The Particular Power Of Love

It was truly a remarkable sight nonpareil.

Watermen and women, young and old, masters and novices — an endless stream of them — hopped onto their surfboards and paddled out just past shorebreak forming what soon became a tiny island bobbing in Hanalei Bay. There they sat on their boards to honor the life of world-class professional surfer and Kauaian Andy Irons after his untimely passing. A short ceremony was performed on a small boat in the midst of this floating entity.

I did not know Andy personally, but I can imagine that, during that service, emotions ran deep and high, for he was a cherished soul, a luminary who inspired so many and who was Kauai’s pride in the surfing world.

On the beach, purple petals showered from above by helicopter were strewn along the water’s edge, where children frolicked and where celebrities, media, community leaders, businesses, family, friends, visitors and locals simply stared out into the ocean with wonder and incredulity.

That day four years ago came back to mind the other day when I found myself in a microcosm of such an event.

The impetus behind what manifested in Hanalei Bay one day more than four years ago still exists. Jane Esaki photo

The impetus behind what manifested in Hanalei Bay one day more than four years ago still exists. Jane Esaki photo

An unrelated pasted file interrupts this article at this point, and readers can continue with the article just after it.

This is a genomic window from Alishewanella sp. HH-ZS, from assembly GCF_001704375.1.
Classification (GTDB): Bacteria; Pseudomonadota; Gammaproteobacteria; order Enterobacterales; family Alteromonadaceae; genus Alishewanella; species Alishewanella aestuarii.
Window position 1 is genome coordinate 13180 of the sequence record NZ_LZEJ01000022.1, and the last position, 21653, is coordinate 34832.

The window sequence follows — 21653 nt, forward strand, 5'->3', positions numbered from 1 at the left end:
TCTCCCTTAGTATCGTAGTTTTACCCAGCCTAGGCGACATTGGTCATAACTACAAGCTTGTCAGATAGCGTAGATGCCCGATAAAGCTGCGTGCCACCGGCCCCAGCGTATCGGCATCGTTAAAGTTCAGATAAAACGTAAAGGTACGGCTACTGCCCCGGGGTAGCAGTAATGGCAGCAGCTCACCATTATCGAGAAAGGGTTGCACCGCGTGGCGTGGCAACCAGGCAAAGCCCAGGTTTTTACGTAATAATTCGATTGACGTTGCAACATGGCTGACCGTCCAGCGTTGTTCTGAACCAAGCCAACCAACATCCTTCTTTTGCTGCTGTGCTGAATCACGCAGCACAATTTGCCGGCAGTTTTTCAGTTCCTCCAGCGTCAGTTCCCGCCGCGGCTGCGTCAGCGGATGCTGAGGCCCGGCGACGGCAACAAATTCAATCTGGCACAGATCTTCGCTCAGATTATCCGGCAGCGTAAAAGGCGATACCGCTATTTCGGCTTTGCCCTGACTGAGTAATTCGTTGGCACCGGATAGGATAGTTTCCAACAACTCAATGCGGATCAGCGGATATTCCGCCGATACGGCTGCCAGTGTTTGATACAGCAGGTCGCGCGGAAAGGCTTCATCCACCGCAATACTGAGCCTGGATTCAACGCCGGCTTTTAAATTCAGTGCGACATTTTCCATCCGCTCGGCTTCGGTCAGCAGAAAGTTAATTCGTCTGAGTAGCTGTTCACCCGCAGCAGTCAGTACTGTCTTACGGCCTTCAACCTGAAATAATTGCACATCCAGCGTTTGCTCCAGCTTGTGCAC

On her birthday, a friend and I were in Hanalei to standup paddle on the river, when she steps out of her car with a bright purple orchid lei. Nice, someone already has given her a birthday lei.

But no, she had bought it on the way to the beach to pay tribute to a dear friend who passed away not very long ago in a tragic car accident. In fact, it was exactly three years ago to the day.

My friend’s plan was to present the lei upriver, where we were heading anyway, and hopefully it would drift down to the ocean where they both swam near the pier on many joyous occasions.

Thinking the lei might get snagged on the hau bushes along the riverbanks, I offer to paddle out to the pier with my friend for the lei presentation in the bay. As we sit bobbing in the ocean, there is no flurry, no other people around us except a few tourists on the pier snapping some scenic shots. And no official ceremony — instead, my friend simply tells her friend that she loves her, thanks her for her friendship and tells her that to this day, she is still with her.

My friend then places the lei on the water, the fresh garland forming no particular shape.

All the while, I am merely an escort and bystander, as I have never met my friend’s friend. But as my friend continues her tribute with a few moments of silence, the lei begins to form a perfect circle, as if now resting on the shoulders of her friend. I become teary-eyed, caught by a wave of emotion triggered by thoughts of love and affection.

It seems love is universal, not always needing a name, a face or reason to manifest itself. It simply exists when acknowledged and tribute is paid. That is the connection that can bond two people who never even knew each other.

It is a connection so great that it even has the power to form an island like the one created by those people honoring Kauai’s beloved surfing icon on that one remarkable day.